China's new billionaires may have a lot to learn

Updated: 2013-12-02 08:27

By Zhang Yuwei(China Daily USA)

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China's new billionaires may have a lot to learn

The increasing numbers of Chinese billionaires have been making the headlines lately, mainly for taking the lead in certain categories — average young age, self-made, and pace of growth. But for the growing number of mega-rich in the world's second-largest economy, what's really being closely watched — experts say — is how that wealth will be handled.

A recent global study — Wealth-X and UBS Billionaire Census 2013— showed that 157 billionaires in China with total net worth of $384 billion and have an average age of 53 — nine years younger than the global billionaires' average age.

"It is a positive sign that China's new crop of billionaires is so much younger than the global average, indicating a society that is opening to innovation and new ways of doing business," said Jeremy Haft, an adjunct professor at Georgetown University and an entrepreneur who has run businesses in China for more than 15 years.

Nearly 90 percent of China's billionaires made their own fortune, which is the highest percentage of self-made billionaires in the world. The other 5 percent inherited their wealth, and the remaining 6 percent inherited and grew their wealth, according to the wealth survey.

Frank Lavin, a former US under secretary of commerce for international trade and founder of Export Now, which helps companies sell on-line in China, said the trend is a "natural by-product of rapid economic growth".

"When the entire economy moves ahead rapidly, there will be a group that has exactly the right product or business model and is able to capture significant market share," said Lavin.

"China is a rapidly-growing economy so that society is considerably more prosperous today than a generation ago. A generation ago there was not sufficient prosperity to produce many (or any) billionaires," he added.

"China's evolving economy provides entrepreneurs a multitude of opportunities as urbanization continues, domestic consumption rises and the rapid ascent of e-retailing," said Brendan Ahern, managing director of KraneShares, a New York-based boutique asset management firm.

The 2013 Forbes China Rich List showed that 168 billionaires made the list — up from 113 billionaires from last year.

With a total net worth of $14.1 billion (as of October), Wang Jianlin, 59, chairman of Dalian Wanda Group, China's biggest commercial real estate developer, made No 1 on the rich list. Wanda made inroads into the US by acquiring US theater chain AMC last year for $2.6 billion. Earlier this year, Wang announced that the company will launch a $1 billion project to build a five-star hotel in New York. Wang, who topped a Forbes' China Philanthropy List two years ago, sits at No 3 on this year's list, with donations of $42 million to charities ($26 million less than Hui Ka Yan, another real-estate tycoon in China).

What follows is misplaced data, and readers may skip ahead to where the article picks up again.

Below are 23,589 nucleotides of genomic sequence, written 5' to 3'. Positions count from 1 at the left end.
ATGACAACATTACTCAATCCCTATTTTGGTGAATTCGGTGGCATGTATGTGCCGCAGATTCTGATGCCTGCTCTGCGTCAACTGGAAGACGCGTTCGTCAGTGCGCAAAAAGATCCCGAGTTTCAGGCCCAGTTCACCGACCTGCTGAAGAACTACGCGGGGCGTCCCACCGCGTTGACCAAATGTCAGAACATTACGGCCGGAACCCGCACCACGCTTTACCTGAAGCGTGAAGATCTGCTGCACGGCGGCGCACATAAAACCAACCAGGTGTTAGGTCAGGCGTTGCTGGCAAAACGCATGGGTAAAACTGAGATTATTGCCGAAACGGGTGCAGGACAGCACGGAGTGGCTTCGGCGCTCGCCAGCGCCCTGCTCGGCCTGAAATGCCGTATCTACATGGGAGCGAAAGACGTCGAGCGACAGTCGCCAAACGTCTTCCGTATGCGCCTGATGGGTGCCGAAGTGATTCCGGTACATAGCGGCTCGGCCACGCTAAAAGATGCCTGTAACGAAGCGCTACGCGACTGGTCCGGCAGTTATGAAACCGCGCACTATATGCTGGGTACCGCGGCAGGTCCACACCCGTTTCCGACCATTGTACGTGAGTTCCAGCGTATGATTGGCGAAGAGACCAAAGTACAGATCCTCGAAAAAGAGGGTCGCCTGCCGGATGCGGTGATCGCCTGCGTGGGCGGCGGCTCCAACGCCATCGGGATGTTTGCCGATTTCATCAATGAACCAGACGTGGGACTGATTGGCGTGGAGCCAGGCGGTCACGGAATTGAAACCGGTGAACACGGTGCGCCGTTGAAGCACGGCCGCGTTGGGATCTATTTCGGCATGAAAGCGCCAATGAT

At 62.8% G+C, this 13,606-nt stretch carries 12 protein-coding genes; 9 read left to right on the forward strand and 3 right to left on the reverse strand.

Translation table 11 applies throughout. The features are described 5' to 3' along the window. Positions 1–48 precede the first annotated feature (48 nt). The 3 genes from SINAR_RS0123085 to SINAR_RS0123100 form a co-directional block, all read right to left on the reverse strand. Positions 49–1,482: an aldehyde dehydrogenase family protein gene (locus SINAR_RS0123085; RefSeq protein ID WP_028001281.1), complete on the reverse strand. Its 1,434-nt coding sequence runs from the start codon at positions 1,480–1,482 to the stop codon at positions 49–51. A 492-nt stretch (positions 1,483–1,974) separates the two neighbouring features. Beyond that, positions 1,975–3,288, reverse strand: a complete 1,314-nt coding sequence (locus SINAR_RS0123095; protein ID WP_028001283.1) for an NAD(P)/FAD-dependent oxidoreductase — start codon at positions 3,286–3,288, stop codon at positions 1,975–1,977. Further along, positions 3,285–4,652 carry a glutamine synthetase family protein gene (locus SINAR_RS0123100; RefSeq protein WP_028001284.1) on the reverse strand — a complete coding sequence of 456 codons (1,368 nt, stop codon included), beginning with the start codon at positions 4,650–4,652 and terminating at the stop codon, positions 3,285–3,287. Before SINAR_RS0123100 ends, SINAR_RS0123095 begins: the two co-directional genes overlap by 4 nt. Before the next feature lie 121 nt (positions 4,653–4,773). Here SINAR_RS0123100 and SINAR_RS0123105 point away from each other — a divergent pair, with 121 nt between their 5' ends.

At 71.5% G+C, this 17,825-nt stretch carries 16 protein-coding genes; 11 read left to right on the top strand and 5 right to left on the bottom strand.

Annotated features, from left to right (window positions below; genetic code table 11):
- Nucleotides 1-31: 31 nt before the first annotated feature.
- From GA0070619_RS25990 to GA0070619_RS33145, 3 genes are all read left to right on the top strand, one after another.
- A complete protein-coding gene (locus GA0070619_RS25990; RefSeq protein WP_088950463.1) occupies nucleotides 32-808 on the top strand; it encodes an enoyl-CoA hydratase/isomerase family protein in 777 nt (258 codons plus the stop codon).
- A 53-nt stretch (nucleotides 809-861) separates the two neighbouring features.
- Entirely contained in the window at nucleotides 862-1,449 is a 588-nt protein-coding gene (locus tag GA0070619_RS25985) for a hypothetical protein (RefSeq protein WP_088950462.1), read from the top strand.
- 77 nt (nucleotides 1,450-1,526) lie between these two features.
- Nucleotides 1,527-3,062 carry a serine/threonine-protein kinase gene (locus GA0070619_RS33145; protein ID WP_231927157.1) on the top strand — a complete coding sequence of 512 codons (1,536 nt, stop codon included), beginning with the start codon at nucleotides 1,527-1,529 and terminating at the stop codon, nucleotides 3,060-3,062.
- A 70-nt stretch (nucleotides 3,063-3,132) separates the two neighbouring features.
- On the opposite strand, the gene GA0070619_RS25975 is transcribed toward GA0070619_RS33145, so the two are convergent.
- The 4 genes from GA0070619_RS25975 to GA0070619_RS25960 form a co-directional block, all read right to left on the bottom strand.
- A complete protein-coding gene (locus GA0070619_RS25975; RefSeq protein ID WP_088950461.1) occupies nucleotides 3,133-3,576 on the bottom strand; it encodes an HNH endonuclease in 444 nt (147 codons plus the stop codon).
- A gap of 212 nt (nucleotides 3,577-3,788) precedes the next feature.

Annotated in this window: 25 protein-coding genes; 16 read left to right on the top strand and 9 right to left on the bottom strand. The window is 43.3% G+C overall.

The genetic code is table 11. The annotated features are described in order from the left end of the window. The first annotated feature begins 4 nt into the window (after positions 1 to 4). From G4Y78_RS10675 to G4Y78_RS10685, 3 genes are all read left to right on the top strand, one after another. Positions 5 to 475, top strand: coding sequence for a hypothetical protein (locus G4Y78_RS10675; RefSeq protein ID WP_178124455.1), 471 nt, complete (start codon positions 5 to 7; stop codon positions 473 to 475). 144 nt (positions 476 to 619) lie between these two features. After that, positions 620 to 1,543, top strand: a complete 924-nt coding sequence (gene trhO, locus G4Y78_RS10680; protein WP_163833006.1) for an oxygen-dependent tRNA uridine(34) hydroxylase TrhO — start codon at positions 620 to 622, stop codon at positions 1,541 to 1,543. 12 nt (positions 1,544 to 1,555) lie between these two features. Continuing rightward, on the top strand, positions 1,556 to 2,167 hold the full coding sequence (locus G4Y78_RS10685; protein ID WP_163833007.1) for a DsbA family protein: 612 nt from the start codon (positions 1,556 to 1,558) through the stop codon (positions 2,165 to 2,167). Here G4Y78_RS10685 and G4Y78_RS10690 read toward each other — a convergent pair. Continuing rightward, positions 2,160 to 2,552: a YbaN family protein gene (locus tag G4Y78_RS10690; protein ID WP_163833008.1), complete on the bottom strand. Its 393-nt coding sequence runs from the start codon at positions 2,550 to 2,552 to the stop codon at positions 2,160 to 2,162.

Compared to US counterparts, there are some differences. Bill Gates, 58, who is worth $72 billion (as of September), topped the US rich list this year for the 20th straight year. Gates, co-founder of Microsoft and now a full-time philanthropist running the Bill & Melinda Gates Foundation, donated more than $28 billion (some 43 percent of his own net worth) as of January.

Lavin said philanthropy was a natural path for the newly rich Chinese to follow.

"We have seen this pattern in the US and Europe and it would make sense for it to emerge in China as well," he said. "These billionaires have energy, ideas, and resources — so if they want to help tackle societal problems such as pollution or rural poverty, this development would help the entire country."

The emerging and growing Chinese billionaires will most likely follow their counterparts in the US and Europe eventually and behave like responsible contributors to society, but they may have to go through a bit of a learning curve beforehand.

Billionaires, regardless where they are from, should always remember that their "behavior is being observed by the entire society and have to make a special effort to be polite and to avoid being perceived as arrogant or privileged," Lavin noted.

"On the one hand, we all tend to respect the individual success stories of a businessman who builds something through his own creativity and perseverance. On the other hand, no one likes flagrant displays of wealth or rude behavior," said Lavin.

Ahern said China's Industrial Revolution, which is taking place now, allows talented Chinese to capitalize on opportunities, including those who are getting rich.

"China's unique culture and history will mold their high-net-worth individuals in their own model," said Ahern.

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